Magazine, website & books written by teens since 1989

A Walk Down the Server's Aisle

By
More by this author
There was food in the window, and the enticing aroma of warm, buffalo wings pervaded the server’s aisle. The clamor of washing dishes and the chatter of employees at The Vine Tavern and Eatery echoed through the concealed insides of the establishment. I was ready for another day of work.

"Out first, B15!" shouted one of the cooks. As a food runner, I was responsible for knowing the jargon of table numbers and food that was placed in the window. The procedures of running food were subconsciously embedded into my ticket analyzing brain, so I grabbed the hot wings in the window, put on my best "Hello table! Isn't this a wonderful day? I am so happy to be able to deliver your food to you" face, and headed out to the table.
This routine is second nature after nearly two years of work at the same restaurant, and normally I don't have a problem with it. Normally, customers will greet me thankfully for bringing them their food and treating them with a smile. However, when simple mistakes such as mixing up a table number, forgetting an extra ranch or even asking a couple to wait five minutes to be seated, have customers up-in-arms and bring out the worst in people, a serious lesson in empathy is needed.

As I was bringing the hot wings out to B15, a booth, the 15th to be exact, I passed by a couple waiting at the host stand. After dropping off the food, I noticed that they were still standing and waiting. I approached the host stand, noticing that the only tables open were in a server’s section who had just been triple sat. This is often quite stressful for a server, especially on a busy night.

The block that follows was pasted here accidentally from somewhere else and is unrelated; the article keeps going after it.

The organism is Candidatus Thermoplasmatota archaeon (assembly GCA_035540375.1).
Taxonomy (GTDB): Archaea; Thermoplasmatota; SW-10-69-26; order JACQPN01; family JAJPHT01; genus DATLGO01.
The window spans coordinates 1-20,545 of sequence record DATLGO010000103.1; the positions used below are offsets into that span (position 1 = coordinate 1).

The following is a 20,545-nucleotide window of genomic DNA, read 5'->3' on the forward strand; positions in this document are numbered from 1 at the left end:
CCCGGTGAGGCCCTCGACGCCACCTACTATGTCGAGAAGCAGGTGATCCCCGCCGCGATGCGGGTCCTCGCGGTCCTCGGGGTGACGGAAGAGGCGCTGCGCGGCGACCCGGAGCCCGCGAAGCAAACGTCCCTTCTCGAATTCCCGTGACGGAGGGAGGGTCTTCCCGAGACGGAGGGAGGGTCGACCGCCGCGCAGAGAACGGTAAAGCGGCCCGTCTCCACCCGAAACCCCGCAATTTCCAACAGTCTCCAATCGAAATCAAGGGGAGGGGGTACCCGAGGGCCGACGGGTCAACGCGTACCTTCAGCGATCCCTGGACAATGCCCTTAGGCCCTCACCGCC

“I’m sorry, but I am going to have to ask you to wait five minutes to go to your table,” I told the couple. The male did not take kindly to this. He arrogantly confronted me, demanding to know why he could not sit at an obviously open table. Although I attempted to pacify him and explain our procedures, he continued his rampage. He asked for my name and the phone number for The Vine, and he abruptly, promising some sort of fiery vengeance upon my soul. Although the customer was obviously a conceited and ignorant man, this was the first time that I had ever caused a customer to be so irate, and I was actually worried about my job.

Fifteen minutes later, the same customer realized my anxieties. He stormed back in, more livid than ever, and he demanded to see a manager instantly. Following the workplace guidelines, I asked a manager to come to the host stand to pacify the customer. He spat his curses at her, twisting and contorting the story in every which way to endanger my job. Luckily, the manager saw the story my way, but she was still forced to offer discounts to the spitfire hothead of a customer in hopes that he would abstain from speaking poorly of The Vine in the outside world. It really is a shame that employees of the service industry are forced to take this bombardment from ignorant customers. However, the ends justify the means in the business world.